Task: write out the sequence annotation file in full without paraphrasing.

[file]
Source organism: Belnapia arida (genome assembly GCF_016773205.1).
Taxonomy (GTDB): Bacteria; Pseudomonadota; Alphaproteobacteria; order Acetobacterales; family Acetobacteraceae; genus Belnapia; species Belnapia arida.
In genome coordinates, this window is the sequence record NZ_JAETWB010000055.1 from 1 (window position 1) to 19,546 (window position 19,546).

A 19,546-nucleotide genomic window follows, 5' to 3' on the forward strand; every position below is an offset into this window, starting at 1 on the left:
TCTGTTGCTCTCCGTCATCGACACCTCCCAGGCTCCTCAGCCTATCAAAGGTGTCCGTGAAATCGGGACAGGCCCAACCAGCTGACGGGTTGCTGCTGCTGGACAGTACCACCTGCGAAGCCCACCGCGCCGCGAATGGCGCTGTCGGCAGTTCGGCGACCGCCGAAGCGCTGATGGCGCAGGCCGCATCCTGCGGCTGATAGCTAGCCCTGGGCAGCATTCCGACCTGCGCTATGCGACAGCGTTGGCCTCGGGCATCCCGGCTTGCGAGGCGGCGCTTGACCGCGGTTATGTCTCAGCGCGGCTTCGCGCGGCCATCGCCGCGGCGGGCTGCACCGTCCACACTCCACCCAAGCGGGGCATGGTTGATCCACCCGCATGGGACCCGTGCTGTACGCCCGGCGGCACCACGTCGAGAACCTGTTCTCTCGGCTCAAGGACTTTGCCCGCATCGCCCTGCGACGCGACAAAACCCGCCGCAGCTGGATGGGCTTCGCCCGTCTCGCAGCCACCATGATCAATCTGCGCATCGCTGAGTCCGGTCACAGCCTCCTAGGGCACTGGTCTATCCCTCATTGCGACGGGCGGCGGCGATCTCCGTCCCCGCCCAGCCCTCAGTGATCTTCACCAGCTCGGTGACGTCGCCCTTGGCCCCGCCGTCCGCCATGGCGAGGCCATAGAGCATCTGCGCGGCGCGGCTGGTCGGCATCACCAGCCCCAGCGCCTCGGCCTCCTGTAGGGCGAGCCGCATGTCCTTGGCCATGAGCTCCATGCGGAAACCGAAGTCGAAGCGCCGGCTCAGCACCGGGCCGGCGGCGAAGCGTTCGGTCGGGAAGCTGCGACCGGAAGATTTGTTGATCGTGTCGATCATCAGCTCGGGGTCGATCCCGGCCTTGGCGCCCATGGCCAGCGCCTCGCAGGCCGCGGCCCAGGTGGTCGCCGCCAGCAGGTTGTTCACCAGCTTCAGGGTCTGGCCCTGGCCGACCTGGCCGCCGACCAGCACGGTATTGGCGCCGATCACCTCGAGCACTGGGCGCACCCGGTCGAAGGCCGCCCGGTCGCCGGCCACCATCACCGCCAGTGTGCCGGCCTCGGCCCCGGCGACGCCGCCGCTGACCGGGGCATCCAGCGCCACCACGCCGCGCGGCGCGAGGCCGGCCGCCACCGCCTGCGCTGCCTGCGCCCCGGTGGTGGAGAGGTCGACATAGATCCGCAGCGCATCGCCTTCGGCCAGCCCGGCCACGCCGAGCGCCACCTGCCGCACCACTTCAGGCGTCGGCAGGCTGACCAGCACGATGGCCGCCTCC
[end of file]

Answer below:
Source organism: Belnapia arida (genome assembly GCF_016773205.1).
Taxonomy (GTDB): Bacteria; Pseudomonadota; Alphaproteobacteria; order Acetobacterales; family Acetobacteraceae; genus Belnapia; species Belnapia arida.
In genome coordinates, this window is the sequence record NZ_JAETWB010000055.1 from 1 (window position 1) to 19,546 (window position 19,546).

A 19,546-nucleotide genomic window follows, 5' to 3' on the forward strand; every position below is an offset into this window, starting at 1 on the left:
TCTGTTGCTCTCCGTCATCGACACCTCCCAGGCTCCTCAGCCTATCAAAGGTGTCCGTGAAATCGGGACAGGCCCAACCAGCTGACGGGTTGCTGCTGCTGGACAGTACCACCTGCGAAGCCCACCGCGCCGCGAATGGCGCTGTCGGCAGTTCGGCGACCGCCGAAGCGCTGATGGCGCAGGCCGCATCCTGCGGCTGATAGCTAGCCCTGGGCAGCATTCCGACCTGCGCTATGCGACAGCGTTGGCCTCGGGCATCCCGGCTTGCGAGGCGGCGCTTGACCGCGGTTATGTCTCAGCGCGGCTTCGCGCGGCCATCGCCGCGGCGGGCTGCACCGTCCACACTCCACCCAAGCGGGGCATGGTTGATCCACCCGCATGGGACCCGTGCTGTACGCCCGGCGGCACCACGTCGAGAACCTGTTCTCTCGGCTCAAGGACTTTGCCCGCATCGCCCTGCGACGCGACAAAACCCGCCGCAGCTGGATGGGCTTCGCCCGTCTCGCAGCCACCATGATCAATCTGCGCATCGCTGAGTCCGGTCACAGCCTCCTAGGGCACTGGTCTATCCCTCATTGCGACGGGCGGCGGCGATCTCCGTCCCCGCCCAGCCCTCAGTGATCTTCACCAGCTCGGTGACGTCGCCCTTGGCCCCGCCGTCCGCCATGGCGAGGCCATAGAGCATCTGCGCGGCGCGGCTGGTCGGCATCACCAGCCCCAGCGCCTCGGCCTCCTGTAGGGCGAGCCGCATGTCCTTGGCCATGAGCTCCATGCGGAAACCGAAGTCGAAGCGCCGGCTCAGCACCGGGCCGGCGGCGAAGCGTTCGGTCGGGAAGCTGCGACCGGAAGATTTGTTGATCGTGTCGATCATCAGCTCGGGGTCGATCCCGGCCTTGGCGCCCATGGCCAGCGCCTCGCAGGCCGCGGCCCAGGTGGTCGCCGCCAGCAGGTTGTTCACCAGCTTCAGGGTCTGGCCCTGGCCGACCTGGCCGCCGACCAGCACGGTATTGGCGCCGATCACCTCGAGCACTGGGCGCACCCGGTCGAAGGCCGCCCGGTCGCCGGCCACCATCACCGCCAGTGTGCCGGCCTCGGCCCCGGCGACGCCGCCGCTGACCGGGGCATCCAGCGCCACCACGCCGCGCGGCGCGAGGCCGGCCGCCACCGCCTGCGCTGCCTGCGCCCCGGTGGTGGAGAGGTCGACATAGATCCGCAGCGCATCGCCTTCGGCCAGCCCGGCCACGCCGAGCGCCACCTGCCGCACCACTTCAGGCGTCGGCAGGCTGACCAGCACGATGGCCGCCTCC